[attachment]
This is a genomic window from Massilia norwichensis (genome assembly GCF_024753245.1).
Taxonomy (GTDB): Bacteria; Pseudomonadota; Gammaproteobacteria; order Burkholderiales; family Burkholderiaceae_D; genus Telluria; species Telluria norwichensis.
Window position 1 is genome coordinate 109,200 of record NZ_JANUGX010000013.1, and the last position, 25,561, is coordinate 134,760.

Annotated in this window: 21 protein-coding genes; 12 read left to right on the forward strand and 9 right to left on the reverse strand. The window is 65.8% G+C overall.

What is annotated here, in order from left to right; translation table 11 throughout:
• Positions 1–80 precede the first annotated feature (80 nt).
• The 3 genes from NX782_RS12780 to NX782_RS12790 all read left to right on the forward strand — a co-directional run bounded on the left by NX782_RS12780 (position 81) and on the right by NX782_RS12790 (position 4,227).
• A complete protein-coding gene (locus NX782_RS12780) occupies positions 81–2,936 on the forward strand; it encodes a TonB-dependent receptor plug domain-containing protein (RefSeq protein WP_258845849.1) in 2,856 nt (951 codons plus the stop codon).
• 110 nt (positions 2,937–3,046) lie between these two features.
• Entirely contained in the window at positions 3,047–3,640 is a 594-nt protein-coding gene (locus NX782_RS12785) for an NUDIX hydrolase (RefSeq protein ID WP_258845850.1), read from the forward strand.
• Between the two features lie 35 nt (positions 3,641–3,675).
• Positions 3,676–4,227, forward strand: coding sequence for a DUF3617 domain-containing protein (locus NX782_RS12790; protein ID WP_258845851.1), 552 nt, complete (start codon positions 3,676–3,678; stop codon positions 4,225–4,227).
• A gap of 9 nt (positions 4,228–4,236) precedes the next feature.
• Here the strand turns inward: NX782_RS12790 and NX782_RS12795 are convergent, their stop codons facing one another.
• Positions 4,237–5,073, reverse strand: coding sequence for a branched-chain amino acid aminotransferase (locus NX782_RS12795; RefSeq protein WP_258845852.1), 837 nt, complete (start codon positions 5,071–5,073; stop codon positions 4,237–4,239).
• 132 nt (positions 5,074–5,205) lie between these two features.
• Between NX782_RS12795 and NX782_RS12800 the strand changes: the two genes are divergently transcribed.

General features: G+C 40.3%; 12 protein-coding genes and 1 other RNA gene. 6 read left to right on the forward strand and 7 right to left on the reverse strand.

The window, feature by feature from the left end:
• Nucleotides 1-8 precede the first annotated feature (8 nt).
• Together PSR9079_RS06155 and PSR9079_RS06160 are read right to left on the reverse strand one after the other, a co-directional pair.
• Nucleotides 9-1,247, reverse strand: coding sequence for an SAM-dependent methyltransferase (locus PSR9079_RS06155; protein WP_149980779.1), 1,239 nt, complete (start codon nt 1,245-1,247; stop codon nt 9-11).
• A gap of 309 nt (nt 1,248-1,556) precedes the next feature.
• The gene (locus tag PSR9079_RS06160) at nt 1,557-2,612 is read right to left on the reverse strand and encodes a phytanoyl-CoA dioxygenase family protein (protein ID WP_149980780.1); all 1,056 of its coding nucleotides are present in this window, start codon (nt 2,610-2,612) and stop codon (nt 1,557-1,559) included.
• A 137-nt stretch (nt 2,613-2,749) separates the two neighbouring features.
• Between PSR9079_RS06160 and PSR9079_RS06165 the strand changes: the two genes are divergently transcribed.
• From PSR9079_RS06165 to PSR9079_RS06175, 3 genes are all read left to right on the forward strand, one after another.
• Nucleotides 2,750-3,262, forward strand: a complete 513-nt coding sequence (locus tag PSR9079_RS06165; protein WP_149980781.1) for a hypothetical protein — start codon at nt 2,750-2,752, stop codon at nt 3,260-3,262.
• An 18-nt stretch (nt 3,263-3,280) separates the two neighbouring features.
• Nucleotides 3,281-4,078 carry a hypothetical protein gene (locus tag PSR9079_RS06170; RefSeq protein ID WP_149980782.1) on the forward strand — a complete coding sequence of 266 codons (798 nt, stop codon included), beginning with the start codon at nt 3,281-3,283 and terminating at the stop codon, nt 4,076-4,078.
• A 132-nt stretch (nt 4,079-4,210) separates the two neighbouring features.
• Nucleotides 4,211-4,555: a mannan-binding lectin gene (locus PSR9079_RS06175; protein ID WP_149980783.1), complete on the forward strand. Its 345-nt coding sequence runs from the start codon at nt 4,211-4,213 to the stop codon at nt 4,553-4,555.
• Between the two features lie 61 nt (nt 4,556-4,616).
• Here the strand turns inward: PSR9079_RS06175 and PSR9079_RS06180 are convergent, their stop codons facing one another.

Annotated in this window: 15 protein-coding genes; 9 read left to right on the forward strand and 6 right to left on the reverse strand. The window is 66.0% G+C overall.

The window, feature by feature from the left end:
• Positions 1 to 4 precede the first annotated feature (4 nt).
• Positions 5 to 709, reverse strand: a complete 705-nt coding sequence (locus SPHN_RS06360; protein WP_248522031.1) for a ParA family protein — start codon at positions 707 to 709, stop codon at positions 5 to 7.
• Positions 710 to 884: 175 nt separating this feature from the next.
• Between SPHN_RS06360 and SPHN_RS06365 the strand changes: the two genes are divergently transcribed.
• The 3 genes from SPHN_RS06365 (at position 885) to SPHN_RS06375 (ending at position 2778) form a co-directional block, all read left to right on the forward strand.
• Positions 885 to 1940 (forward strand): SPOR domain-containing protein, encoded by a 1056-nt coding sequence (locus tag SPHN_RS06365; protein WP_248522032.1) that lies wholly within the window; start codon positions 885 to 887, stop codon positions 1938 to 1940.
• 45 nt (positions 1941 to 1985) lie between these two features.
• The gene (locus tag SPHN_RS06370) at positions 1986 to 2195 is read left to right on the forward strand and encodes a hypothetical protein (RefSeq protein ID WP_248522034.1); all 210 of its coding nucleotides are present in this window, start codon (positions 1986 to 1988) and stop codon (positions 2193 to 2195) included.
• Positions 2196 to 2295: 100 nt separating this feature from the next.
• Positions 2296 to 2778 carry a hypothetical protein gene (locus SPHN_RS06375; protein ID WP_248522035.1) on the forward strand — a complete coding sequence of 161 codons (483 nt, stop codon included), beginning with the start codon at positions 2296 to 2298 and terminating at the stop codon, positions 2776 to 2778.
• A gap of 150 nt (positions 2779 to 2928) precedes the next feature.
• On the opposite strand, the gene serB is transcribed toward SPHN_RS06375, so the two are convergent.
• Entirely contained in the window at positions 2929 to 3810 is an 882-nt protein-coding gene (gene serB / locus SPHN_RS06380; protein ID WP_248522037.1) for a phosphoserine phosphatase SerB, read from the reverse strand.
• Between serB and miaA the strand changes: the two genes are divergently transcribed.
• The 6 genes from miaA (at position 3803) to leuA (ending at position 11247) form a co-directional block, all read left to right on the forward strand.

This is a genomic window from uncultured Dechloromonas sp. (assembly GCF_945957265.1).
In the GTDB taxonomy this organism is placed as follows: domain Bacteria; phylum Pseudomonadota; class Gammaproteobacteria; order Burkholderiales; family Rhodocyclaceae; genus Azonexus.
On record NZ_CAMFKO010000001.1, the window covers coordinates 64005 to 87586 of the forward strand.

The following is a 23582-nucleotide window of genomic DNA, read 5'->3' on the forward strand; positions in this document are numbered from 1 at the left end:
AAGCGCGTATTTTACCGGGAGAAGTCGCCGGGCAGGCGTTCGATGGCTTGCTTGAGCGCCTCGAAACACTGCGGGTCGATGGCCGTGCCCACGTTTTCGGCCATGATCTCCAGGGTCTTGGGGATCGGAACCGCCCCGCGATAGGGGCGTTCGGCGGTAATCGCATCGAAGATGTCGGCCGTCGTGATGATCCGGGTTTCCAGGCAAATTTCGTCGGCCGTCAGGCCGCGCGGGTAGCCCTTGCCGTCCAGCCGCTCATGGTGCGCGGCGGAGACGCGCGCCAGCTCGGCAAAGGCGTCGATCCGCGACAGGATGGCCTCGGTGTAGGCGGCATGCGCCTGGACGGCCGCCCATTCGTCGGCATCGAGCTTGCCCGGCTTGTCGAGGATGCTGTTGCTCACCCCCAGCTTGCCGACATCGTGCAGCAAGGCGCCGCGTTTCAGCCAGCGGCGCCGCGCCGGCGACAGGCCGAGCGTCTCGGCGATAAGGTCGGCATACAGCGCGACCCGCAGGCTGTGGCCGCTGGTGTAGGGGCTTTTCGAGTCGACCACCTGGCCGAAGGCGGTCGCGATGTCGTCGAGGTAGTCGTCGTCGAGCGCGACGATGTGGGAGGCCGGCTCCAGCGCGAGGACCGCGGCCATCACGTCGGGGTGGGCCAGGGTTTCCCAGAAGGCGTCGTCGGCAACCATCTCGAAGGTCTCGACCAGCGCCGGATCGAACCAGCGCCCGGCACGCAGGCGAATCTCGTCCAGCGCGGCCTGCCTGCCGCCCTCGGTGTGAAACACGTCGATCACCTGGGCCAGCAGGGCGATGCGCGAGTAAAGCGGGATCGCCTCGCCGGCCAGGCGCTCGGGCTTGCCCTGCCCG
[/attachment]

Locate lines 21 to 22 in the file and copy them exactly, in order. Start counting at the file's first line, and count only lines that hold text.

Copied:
• Together PSR9079_RS06155 and PSR9079_RS06160 are read right to left on the reverse strand one after the other, a co-directional pair.
• Nucleotides 9-1,247, reverse strand: coding sequence for an SAM-dependent methyltransferase (locus PSR9079_RS06155; protein WP_149980779.1), 1,239 nt, complete (start codon nt 1,245-1,247; stop codon nt 9-11).